The loss of a child is never easy. It is heart-wrenching, devastating news for anyone, even those who didn’t personally know the child; for the parents, it is a life altering loss. While time can heal, even though some may not think that’s possible, things will never be the same. The story of this Florida lawsuit follows.
A Combination of Two Types of Cases
That is the truth that one Florida mom is contending with every day since she lost her four-year-old daughter last year. The little girl lost her life in what some would call a fluke accident. The Florida lawsuit that has resulted is not really a car accident case, nor is it a classic premises liability case. The unusual circumstances of the accident have led to it being considered a combination of the two.
It was a normal weekday. The four-year-old had been dropped off at daycare as usual. The center focused on childcare and early learning, which likely made the mom feel good, knowing that her child would be enriched by the experience.
Unfortunately, the building was located in a relatively high speed zone. With a posted speed limit of 45, it is not unusual for cars to be traveling at five or ten miles per hour faster than that. At such speeds, an accident can be fatal. Most drivers realize that, but for a mom who had left her daughter safe and sound at preschool, there wasn’t any thought about potential crashes.
Not all that far from our beloved St. Petersburg, in Orange County, one vehicle was travelling at those speeds when it smashed into the back end of another. The impact sent the second car barreling through the adjacent parking lot and into a building – the building where the child was playing. That car hit the building with such force that it broke through and slid into the daycare area. The-four-year old was right in the path of the destruction.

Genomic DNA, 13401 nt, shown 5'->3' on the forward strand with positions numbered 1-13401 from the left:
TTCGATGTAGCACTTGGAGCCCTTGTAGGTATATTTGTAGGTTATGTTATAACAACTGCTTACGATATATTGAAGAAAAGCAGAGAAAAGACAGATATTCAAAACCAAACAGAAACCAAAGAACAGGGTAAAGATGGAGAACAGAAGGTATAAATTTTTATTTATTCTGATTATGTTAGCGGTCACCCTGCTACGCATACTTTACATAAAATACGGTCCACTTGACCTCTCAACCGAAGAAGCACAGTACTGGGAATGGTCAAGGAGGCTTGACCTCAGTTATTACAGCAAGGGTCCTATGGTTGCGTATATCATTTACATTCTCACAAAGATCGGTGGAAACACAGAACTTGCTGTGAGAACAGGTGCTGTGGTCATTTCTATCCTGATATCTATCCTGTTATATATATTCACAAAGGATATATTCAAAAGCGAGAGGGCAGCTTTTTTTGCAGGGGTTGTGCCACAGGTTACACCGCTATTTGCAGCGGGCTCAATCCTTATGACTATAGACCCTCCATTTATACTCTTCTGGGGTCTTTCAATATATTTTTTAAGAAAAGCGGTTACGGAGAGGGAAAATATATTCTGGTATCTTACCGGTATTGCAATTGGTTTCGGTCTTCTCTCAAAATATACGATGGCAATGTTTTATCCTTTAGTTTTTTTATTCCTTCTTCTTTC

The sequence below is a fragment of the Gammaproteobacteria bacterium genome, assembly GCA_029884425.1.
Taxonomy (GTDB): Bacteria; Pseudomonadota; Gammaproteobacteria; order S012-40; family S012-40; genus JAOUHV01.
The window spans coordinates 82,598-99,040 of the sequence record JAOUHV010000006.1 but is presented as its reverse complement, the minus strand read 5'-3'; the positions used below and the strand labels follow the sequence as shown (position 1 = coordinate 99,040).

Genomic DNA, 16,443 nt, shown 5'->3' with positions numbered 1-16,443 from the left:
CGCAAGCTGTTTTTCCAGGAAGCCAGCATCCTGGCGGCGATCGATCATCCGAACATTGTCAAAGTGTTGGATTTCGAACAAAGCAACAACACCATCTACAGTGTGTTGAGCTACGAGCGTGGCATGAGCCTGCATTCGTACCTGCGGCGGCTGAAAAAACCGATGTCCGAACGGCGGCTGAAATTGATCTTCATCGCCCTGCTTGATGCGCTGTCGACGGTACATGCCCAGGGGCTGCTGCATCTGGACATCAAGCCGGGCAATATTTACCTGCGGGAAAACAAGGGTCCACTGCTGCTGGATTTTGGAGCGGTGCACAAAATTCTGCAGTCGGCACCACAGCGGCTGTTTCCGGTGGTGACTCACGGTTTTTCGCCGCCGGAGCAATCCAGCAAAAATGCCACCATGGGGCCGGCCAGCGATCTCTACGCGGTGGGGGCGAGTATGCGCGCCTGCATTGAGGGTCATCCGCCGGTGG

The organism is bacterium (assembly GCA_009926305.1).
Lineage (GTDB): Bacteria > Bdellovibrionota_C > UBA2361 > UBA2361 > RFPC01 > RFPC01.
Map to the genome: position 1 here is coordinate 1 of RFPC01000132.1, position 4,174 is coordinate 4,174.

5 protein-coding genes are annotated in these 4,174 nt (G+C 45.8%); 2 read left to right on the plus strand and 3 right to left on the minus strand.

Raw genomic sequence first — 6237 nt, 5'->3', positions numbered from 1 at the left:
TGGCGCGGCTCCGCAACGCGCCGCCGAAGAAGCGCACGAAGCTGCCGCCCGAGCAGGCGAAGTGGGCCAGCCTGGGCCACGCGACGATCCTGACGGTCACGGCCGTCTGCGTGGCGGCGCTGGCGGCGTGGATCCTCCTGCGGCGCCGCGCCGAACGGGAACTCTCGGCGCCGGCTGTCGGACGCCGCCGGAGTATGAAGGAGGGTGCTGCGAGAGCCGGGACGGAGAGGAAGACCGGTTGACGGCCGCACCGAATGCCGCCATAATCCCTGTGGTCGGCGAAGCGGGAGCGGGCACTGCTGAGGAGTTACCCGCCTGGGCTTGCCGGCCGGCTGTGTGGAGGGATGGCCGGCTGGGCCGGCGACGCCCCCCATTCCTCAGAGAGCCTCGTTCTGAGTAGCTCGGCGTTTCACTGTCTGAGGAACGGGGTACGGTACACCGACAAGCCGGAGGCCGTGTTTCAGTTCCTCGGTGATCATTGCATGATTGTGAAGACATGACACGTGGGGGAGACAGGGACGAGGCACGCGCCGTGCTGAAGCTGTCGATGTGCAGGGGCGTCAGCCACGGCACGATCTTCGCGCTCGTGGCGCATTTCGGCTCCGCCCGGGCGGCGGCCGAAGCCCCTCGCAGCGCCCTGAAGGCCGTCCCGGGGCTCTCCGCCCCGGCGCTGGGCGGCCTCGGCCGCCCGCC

Providing a Safe Environment
According to Florida State Law, property owners in Saint Petersburg, Orange County, and all other areas of the state, must be diligent about providing a safe environment for all visitors in order to avoid a Florida lawsuit. Whether visiting for the sake of friendship or for the sake of business, a person should be able to expect to avoid potentially life-threatening hazards. To be clear, the law says that the property owner must correct or warn others of known hazards (including those that should be known by reasonable care). These are generally considered obstacles or hazards that would not be immediately obvious to the visitor.
The mother of the child is suing both the driver of the first car for negligence and the owner of the daycare for premises liability, in a Florida lawsuit. She has hired a personal injury attorney to represent her case, and the argument has already been made that the owner of the property should have known that this was a potential hazard as a result of the fact that this was not the first time a car has slammed through the side of the building. Winning this case will not bring her daughter back, but it could help with some of the expenses related to the loss, and it may also prevent the same sort of tragedy from happening again to someone else’s child.